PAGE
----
On October 25 and 26, the Arts Research Center at UC Berkeley and the California College of the Arts are partnering once again to host a live-streaming of the Creative Time Summit, an annual conference in New York that brings together cultural producers–including artists, critics, writers, and curators–to discuss how their work engages pressing issues affecting our world. To jump-start the conversation in advance of the event, attendees have been asked to submit a paragraph that touches upon the topics relevant to the summit’s theme: Art, Place & Dislocation in the 21st Century City. This posting is by Shannon Jackson, Director of the Arts Research Center at UC Berkeley.
I think it is so interesting to see Creative Time take questions of artistic social engagement to issues of place and creativity in urban and regional planning. In my own work, I find that these streams of thinking and making are strangely un-aligned, often talking past each other. Socially-engaged art expands the parameters of visual and performing art practice. Sometimes this work seeks to explore relationality as such; sometimes this work is connected to a fairly explicit social justice mission. Meanwhile, urban arts planning and placemaking uses a language that sounds familiar to many politically-minded artists; words like “engagement,” “participation,” “community,” and “intervention” come trippingly off the tongue of many city planners and “creative class” promoters. But the goals of such projects often have very little to do with addressing issues of social and economic justice or of provoking a critical consciousness beyond what can be safely absorbed by the palatable ironies of a boheme marketing campaign. Urban “vitalization” seems quite far removed from bio-political “vitalism.”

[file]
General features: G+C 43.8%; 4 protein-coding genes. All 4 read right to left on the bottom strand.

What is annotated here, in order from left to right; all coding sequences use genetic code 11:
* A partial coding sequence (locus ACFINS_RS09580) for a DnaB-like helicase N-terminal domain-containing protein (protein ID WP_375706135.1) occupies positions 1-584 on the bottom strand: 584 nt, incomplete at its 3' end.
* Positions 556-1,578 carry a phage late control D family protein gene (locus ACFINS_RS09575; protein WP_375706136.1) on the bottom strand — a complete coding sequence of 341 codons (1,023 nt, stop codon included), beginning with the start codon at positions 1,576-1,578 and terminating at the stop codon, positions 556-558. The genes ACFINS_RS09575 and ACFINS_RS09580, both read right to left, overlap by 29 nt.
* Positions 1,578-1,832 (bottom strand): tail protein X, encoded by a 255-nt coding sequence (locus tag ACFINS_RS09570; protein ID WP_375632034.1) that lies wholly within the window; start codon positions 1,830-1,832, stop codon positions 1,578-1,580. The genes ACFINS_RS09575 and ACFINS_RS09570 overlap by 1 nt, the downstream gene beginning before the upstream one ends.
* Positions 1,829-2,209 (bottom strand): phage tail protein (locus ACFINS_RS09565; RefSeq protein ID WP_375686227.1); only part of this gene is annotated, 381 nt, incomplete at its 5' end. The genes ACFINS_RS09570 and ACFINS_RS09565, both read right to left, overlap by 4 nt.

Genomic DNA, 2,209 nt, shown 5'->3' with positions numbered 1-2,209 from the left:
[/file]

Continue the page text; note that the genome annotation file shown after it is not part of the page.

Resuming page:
And yet, here we are, trying to see if we can find a sweet spot where political engagement and “creative class” engagement might redirect and redefine each other. Does this conjunction mean building different skills across artistic and civic sectors? Is it about learning to intervene at economic scales and in institutions to which artists have only occasional access? Is it about changing our conceptions of how we define “political” or “radical” practice in a city, a neighborhood, in a community center, or down the block? Is it about trying to find formal innovation and political resistance in urban planning sectors where we usually find “instrumentalization”? Can we redirect the discourses of urban vitalization to support a platform for the so-called creative “under-class”? Perhaps this the sweet spot. If so, occupying the sweet spot seems to be about deploying a discourse that is always on the edge of deploying you.